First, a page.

Another group of award-winning authors is suing OpenAI over its widely popular ChatGPT chatbot, claiming the company illegally used their copyrighted works to train its generative AI tool.

The lawsuit brought earlier this month by authors Michael Chabon, David Henry Hwang, Matthew Klam, Rachel Louise Snyder, and Ayelet Waldman is the latest legal challenge to OpenAI and ChatGPT, which uses the internet and other sources as the massive dataset on which the large-language model (LLM) is trained.

It follows a similar suit filed in July by actress, comedian and author Sarah Silverman and authors Christopher Golden and Richard Kadrey against OpenAI, and another one by the three against Meta and its Llama AI model over what they say is the illegal use of copyrighted material in its dataset.

Legal action from other corners also include one filed this month by a San Francisco law firm representing two unnamed engineers claiming OpenAI’s Microsoft-backed products – not only ChatGPT but also Dall-E (text-to-image models) and Vall-E (text-to-speech model) – “use stolen private information, including personally identifiable information, from hundreds of millions of internet users, including children of all ages, without their informed consent or knowledge.”

The lawsuits so far have been filed in federal court in the Northern District of California.

There also are reports that the New York Times also is considering filing a lawsuit against OpenAI to protect the intellectual property stemming from its reporting and editing efforts.

The Battle Over Copyrights

The growing list of lawsuits and the larger concern over how products like ChatGPT, Llama, and Google’s Bard are trained could pose a significant challenge against generative AI tools that have been rapidly adopted by organizations and individuals since ChatGPT’s release in late November 2022.

Microsoft has invested more than $10 billion in OpenAI in recent years and has championed the use of ChatGPT and other generative AI technologies, expanding their use throughout its entire product portfolio.

OpenAI has pushed back, claiming in motions to dismiss the lawsuits headed by Silverman that their arguments “misconceive the scope of copyright, failing to take into account the limitations and exceptions (including fair use) that properly leave room for innovations like the large language models now at the forefront of artificial intelligence.”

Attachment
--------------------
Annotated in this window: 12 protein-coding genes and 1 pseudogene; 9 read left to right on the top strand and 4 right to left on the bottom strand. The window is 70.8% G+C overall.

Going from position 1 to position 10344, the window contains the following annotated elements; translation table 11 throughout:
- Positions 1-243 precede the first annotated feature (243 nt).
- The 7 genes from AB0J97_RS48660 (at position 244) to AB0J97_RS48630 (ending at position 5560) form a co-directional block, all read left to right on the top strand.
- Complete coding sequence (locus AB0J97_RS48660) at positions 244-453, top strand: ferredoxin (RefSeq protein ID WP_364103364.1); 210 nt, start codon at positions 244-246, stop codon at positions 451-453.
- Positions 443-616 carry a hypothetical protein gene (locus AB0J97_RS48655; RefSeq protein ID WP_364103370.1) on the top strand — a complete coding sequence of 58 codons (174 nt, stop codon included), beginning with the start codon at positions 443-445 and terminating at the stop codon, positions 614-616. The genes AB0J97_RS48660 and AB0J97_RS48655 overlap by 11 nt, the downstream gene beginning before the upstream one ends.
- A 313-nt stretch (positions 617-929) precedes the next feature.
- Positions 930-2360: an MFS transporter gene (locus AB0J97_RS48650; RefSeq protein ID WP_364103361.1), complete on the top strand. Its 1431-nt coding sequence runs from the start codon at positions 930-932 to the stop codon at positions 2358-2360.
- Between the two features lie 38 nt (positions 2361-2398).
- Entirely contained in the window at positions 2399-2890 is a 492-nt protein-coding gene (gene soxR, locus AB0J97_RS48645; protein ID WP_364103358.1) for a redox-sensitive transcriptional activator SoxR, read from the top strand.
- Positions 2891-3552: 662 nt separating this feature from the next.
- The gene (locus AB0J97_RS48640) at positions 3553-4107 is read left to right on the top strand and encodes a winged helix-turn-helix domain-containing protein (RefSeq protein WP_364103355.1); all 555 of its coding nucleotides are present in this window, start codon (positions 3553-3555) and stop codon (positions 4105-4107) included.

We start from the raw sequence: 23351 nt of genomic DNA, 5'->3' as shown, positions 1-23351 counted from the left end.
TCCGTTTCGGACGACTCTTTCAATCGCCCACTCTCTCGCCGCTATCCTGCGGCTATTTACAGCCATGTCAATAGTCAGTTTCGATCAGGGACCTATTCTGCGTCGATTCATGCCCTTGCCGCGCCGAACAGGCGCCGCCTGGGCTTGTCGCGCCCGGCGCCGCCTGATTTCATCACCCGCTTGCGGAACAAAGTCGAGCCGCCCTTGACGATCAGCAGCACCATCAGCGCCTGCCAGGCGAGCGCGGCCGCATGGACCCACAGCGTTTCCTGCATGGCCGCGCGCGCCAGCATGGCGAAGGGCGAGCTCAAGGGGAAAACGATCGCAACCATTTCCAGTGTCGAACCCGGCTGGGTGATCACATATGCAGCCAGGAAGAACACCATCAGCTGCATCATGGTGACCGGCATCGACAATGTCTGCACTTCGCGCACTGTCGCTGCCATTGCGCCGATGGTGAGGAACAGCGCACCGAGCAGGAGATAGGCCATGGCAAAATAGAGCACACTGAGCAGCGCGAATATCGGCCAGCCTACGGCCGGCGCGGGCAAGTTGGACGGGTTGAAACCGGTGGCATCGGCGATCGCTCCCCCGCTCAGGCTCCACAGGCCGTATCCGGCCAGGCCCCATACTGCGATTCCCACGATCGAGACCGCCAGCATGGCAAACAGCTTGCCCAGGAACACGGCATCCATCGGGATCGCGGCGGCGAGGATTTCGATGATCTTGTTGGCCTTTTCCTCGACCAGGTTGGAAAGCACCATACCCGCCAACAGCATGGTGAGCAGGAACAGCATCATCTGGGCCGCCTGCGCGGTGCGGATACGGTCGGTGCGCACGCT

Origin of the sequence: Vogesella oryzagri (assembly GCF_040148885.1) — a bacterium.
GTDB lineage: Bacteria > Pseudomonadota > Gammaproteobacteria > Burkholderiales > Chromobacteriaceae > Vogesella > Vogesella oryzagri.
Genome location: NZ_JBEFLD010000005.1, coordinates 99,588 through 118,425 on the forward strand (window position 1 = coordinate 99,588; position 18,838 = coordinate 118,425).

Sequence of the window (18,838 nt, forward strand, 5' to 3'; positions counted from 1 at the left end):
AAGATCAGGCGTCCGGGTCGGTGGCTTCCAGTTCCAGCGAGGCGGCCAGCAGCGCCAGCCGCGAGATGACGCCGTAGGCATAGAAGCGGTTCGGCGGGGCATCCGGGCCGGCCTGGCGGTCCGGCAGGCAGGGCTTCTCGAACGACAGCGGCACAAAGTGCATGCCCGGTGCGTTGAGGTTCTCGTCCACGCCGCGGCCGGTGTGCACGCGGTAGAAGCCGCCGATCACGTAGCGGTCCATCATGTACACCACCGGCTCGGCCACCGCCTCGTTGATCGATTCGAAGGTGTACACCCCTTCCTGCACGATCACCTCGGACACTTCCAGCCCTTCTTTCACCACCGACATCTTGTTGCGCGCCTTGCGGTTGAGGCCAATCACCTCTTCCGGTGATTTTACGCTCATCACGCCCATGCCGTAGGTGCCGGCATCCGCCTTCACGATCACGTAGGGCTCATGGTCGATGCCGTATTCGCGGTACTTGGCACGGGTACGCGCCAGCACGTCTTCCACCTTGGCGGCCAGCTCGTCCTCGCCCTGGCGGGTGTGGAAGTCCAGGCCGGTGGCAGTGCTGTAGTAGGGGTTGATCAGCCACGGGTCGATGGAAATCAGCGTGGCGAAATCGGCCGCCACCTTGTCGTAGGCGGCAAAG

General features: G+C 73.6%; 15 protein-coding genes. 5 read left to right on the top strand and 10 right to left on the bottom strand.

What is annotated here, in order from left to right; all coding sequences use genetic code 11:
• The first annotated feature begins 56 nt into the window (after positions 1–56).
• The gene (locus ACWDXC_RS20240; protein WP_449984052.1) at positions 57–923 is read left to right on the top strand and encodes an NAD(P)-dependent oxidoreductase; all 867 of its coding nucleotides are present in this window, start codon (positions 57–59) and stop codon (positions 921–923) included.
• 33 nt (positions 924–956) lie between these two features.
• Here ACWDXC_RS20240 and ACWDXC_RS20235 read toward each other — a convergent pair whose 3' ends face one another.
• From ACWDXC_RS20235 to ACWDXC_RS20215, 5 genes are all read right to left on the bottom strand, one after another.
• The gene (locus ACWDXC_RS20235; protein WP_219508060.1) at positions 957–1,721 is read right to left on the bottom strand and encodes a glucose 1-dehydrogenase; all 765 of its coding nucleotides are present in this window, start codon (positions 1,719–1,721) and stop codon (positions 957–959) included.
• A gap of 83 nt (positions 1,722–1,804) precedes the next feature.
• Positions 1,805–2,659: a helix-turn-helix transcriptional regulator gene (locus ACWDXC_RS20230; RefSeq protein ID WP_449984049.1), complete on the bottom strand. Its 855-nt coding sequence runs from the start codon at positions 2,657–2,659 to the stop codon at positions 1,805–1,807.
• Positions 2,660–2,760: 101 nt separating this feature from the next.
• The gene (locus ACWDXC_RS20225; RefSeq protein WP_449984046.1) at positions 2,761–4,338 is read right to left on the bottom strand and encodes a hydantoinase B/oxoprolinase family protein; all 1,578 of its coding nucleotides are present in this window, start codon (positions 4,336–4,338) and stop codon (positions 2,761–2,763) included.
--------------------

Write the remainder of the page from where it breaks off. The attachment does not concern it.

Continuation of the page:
Rob Enderle, principal analyst with The Enderle Group, told that these lawsuits “could be the first serious effort to define the rights of AIs vs. humans, and rulings could impact both how AIs are trained and how authors are compensated by those that learn from them.”

“Given we largely learn from studying the work of others, similar but far slower and less diverse than AIs, the obvious defense is that the AI isn’t doing anything different than humans do, and because the AI pulls from a vastly larger pool, AIs are less likely to be connected to any single author than a human is,” Enderle said.

He also noted that humans already are pushing back against AI in other arenas, pointing out that the ongoing strike by the actors and writers with Screen Actors Guild and the Writers Guild of America is in part driven by the desire to protect their jobs against any encroachment by AI, which would be trained by those they replace.

“This could redefine protections against identity theft, copyright infringement, and plagiarism, with impacts that could extend well beyond AIs alone,” the analyst said.

The Use of Works in Generative AI

In the latest court filing, Chabon, Hwang, Snyder and Waldman argue that OpenAI uses their works to train the LLM underlying ChatGPT, which infringes on the copyrights. The AI startup hasn’t named the works that ChatGPT trains on, but says they are part of the Books1 and Books2 datasets used for training. The plaintiffs know this because ChatGPT, when prompted, can summarize and analyze their works’ contents or can write text in the style of the authors.

They pointed to numerous examples using Chabon’s novel “The Amazing Adventures of Kavalier & Clay,” Hwang’s play “The Dance and the Railroad,” Klam’s novel “Who is Rich?,” Snyder’s book “What We’ve Lost is Nothing” and Waldman’s novel “Love and Other Impossible Pursuits.”

Outputs based on these and other works are derivates of the works that infringe on the copyrights, and the authors argue that they “never authorized OpenAI make copies of their written works, make derivative works, publicly display copies (or derivative works), or distribute copies (or derivate works) … Open AI has and will continue to infringe” on the copyrights.

They also claim that OpenAI “knew at all relevant times that the datasets it used to train its GPT models contained copyrighted materials” and that its actions violated the terms for using the materials.

Permission and Compensation

Writers have been pushing back against tech firms and their use of such materials in their AI model training. More than 10,000 authors and supporters signed a letter sent to OpenAI, IBM, Microsoft, Meta, Google parent Alphabet and Stability AI in July by The Authors Guild – a professional organizations for writers in the United States – about the use of copyrighted works being used to train LLMs without the authors being compensated.

“Where AI companies like to say that their machines simply ‘read’ the texts that they are trained on, this is inaccurate anthropomorphizing,” the letter said. “Rather, they copy the texts into the software itself, and then they reproduce them again and again.”

The letter urges the tech companies to get permission to use the works in generated AI datasets and pay the writers for both the use of their works in generative AI programs as well as their outputs.